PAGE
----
Under nearly any other circumstance, a 101st birthday would be a big enough deal. When you’re an American hero, it’s only half the reason to celebrate.

On Monday, Columbia College both formally dedicated the Brig. Gen. Charles E. McGee House as the new home of the Ousley Family Veterans Service Center and rededicated the college’s commitment to its military-connected students.

The 2,000 square-foot facility on North Eighth Street has been open and serving CC’s student veterans, active-duty, reserve, spouse and dependent students since February – and almost exclusively virtually since March. Monday’s dedication was truly the official coming-out party for a building that is both functional and a testament to the life of Gen. McGee.

First-floor interior of the McGee House
The first floor of the McGee House welcomes the college’s student veterans while also honoring Gen. McGee’s legacy.

The North wall of the first floor contains numerous pieces of military-themed artwork and a pair of display cases filled with memorabilia. Among them are several personal items from Gen. McGee’s life and career, and they focus on his pillars of family, faith, fraternity, service and scouting.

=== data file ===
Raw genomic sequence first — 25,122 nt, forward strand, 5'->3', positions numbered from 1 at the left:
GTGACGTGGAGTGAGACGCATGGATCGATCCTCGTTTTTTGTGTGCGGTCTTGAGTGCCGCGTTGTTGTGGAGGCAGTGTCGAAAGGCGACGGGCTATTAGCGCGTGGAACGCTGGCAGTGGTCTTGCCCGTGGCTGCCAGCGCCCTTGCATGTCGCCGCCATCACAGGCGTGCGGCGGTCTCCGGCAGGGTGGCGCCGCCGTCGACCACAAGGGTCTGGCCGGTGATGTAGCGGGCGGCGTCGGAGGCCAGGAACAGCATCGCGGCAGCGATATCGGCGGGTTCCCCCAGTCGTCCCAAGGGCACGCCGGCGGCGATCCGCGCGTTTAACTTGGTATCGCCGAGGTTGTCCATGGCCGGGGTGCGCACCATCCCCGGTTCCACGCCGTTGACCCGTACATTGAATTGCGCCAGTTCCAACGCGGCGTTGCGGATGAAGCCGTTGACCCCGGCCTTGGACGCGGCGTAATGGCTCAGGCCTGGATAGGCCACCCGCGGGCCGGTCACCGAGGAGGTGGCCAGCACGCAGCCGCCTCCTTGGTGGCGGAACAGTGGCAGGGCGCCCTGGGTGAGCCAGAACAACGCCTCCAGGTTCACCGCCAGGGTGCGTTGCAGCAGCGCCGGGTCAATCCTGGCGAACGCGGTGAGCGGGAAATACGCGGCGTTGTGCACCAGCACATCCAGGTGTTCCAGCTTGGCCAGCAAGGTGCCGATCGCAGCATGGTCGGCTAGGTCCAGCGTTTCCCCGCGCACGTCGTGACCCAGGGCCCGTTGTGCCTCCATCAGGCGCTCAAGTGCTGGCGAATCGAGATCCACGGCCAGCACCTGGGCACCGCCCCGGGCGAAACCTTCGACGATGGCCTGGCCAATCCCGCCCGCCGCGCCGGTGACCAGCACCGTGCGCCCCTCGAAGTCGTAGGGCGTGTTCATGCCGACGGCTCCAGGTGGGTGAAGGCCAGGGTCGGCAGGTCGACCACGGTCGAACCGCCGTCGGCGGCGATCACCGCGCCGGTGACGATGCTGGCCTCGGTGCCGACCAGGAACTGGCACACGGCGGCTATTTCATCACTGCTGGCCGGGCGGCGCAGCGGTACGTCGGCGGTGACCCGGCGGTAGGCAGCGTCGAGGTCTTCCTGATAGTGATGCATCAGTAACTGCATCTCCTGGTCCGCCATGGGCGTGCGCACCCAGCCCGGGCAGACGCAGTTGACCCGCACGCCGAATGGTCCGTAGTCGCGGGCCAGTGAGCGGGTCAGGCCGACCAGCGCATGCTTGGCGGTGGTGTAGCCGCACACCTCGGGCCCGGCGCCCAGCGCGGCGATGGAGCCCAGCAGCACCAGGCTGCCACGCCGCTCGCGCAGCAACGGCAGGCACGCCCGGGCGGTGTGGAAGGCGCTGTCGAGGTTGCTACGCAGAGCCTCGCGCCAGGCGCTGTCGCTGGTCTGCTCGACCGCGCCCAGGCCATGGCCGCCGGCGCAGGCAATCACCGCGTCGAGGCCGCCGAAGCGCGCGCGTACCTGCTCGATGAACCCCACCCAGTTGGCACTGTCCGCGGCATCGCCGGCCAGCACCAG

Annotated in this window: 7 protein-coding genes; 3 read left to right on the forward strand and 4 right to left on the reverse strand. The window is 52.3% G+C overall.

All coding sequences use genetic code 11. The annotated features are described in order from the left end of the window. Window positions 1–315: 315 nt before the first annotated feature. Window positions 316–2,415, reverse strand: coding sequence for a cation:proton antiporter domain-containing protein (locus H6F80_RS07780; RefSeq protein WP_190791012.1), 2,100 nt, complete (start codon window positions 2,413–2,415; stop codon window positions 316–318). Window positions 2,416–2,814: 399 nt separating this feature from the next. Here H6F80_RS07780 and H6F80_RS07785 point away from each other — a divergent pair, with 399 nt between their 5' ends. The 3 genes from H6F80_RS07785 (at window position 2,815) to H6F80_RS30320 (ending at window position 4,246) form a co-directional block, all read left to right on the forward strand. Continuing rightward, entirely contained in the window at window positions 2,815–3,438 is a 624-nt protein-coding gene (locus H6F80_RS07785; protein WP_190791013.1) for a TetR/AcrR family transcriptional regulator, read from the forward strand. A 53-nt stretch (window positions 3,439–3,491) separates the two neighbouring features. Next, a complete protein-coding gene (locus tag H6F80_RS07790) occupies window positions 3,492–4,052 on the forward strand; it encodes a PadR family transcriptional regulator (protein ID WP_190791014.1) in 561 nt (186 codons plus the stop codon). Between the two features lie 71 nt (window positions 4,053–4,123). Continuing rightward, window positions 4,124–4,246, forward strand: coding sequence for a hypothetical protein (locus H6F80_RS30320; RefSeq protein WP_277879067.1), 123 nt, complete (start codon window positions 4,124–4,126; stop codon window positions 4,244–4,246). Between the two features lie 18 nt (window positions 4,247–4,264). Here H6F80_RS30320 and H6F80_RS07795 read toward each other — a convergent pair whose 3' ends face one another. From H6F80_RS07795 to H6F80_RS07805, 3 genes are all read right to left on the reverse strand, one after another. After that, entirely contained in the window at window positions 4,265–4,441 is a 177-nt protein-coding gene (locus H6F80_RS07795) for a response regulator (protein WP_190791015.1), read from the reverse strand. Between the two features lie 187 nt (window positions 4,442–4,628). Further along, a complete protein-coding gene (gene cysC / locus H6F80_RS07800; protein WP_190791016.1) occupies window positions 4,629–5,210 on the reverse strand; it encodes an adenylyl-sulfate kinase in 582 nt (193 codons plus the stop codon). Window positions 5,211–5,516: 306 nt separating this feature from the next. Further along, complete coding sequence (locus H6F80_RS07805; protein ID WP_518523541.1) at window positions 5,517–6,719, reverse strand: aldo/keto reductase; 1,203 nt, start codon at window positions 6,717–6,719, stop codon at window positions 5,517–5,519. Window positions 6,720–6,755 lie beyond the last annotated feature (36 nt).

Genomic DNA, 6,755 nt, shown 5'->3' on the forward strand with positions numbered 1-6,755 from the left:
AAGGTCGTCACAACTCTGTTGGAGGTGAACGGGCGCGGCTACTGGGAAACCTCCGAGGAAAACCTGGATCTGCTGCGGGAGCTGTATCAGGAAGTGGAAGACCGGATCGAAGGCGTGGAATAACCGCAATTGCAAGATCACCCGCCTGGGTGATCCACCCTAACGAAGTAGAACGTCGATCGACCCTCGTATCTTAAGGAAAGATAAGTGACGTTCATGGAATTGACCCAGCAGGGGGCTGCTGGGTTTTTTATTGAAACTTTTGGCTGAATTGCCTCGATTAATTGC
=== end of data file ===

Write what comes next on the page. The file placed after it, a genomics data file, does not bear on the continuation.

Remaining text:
“We wanted this space to serve as a museum-quality tribute to Gen. McGee and all our veterans, and offer an opportunity for everyone who visits to learn more about our heroes,” said Associate Vice President, CCG-Military Rob Boone, who oversees the college’s operations at its 18 location on military installations.

Red Tails painting
The college donated this painting of the “Red Tails” planes the Tuskegee Airmen flew in WWII; surviving members, including Gen. McGee, autographed the painting. Replicas of Gen. McGee’s 2007 Congressional Gold Medal are inset into the frame.
Col. Mike Randerson collage
At the top of the second-floor stairs, a display honors former college vice president and retired Air Force Col. Mike Randerson, who was instrumental in expanding the number of locations offering instruction at military installations nationwide.

As a 26-year Army veteran, Boone has long been aware of Gen. McGee’s legacy as one of the Tuskegee Airmen, and personally donated several items for the collection, including a painting depicting the Son Tay prison raid hangs above a couch; a book chronicling the raid sits on a nearby table for visitors to read. Another painting donated by the college, which includes several iconic “Red Tail” P-51B Mustangs, including McGee’s famed “Kitten,” named after his wife, hangs on the East wall. A replica of McGee’s Congressional Gold Medal, awarded by President George W. Bush in 2007, is inset into the frame.

A 1978 graduate of the college’s Kansas City location, McGee earned his degree after a long and dedicated military career that spanned World War II and the wars in Korea and Vietnam. At the time of his retirement, McGee held the Air Force’s records for most combat missions (409) and combat hours (1,151) flown. He later was awarded honorary doctorate degrees from both Columbia College and Bethany College.